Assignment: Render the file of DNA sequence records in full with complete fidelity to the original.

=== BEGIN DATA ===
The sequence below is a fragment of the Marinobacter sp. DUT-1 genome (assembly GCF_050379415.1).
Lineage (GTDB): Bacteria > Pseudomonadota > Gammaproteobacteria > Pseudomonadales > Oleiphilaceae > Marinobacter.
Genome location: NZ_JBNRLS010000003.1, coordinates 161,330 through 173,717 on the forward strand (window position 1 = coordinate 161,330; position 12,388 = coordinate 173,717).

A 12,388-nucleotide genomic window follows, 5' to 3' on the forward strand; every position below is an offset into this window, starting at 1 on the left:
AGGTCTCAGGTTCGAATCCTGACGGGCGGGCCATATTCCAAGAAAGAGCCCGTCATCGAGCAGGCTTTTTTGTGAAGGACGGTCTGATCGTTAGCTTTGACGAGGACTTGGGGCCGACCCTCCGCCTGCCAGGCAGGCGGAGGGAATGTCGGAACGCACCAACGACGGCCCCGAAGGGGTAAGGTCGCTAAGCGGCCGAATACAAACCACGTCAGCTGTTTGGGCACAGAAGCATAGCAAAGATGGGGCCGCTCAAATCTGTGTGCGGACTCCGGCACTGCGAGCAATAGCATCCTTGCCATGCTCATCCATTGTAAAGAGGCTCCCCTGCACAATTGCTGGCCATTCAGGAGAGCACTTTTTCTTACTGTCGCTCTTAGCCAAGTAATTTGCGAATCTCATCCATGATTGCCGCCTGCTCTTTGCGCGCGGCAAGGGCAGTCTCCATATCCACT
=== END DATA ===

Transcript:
The sequence below is a fragment of the Marinobacter sp. DUT-1 genome (assembly GCF_050379415.1).
Lineage (GTDB): Bacteria > Pseudomonadota > Gammaproteobacteria > Pseudomonadales > Oleiphilaceae > Marinobacter.
Genome location: NZ_JBNRLS010000003.1, coordinates 161,330 through 173,717 on the forward strand (window position 1 = coordinate 161,330; position 12,388 = coordinate 173,717).

A 12,388-nucleotide genomic window follows, 5' to 3' on the forward strand; every position below is an offset into this window, starting at 1 on the left:
AGGTCTCAGGTTCGAATCCTGACGGGCGGGCCATATTCCAAGAAAGAGCCCGTCATCGAGCAGGCTTTTTTGTGAAGGACGGTCTGATCGTTAGCTTTGACGAGGACTTGGGGCCGACCCTCCGCCTGCCAGGCAGGCGGAGGGAATGTCGGAACGCACCAACGACGGCCCCGAAGGGGTAAGGTCGCTAAGCGGCCGAATACAAACCACGTCAGCTGTTTGGGCACAGAAGCATAGCAAAGATGGGGCCGCTCAAATCTGTGTGCGGACTCCGGCACTGCGAGCAATAGCATCCTTGCCATGCTCATCCATTGTAAAGAGGCTCCCCTGCACAATTGCTGGCCATTCAGGAGAGCACTTTTTCTTACTGTCGCTCTTAGCCAAGTAATTTGCGAATCTCATCCATGATTGCCGCCTGCTCTTTGCGCGCGGCAAGGGCAGTCTCCATATCCACT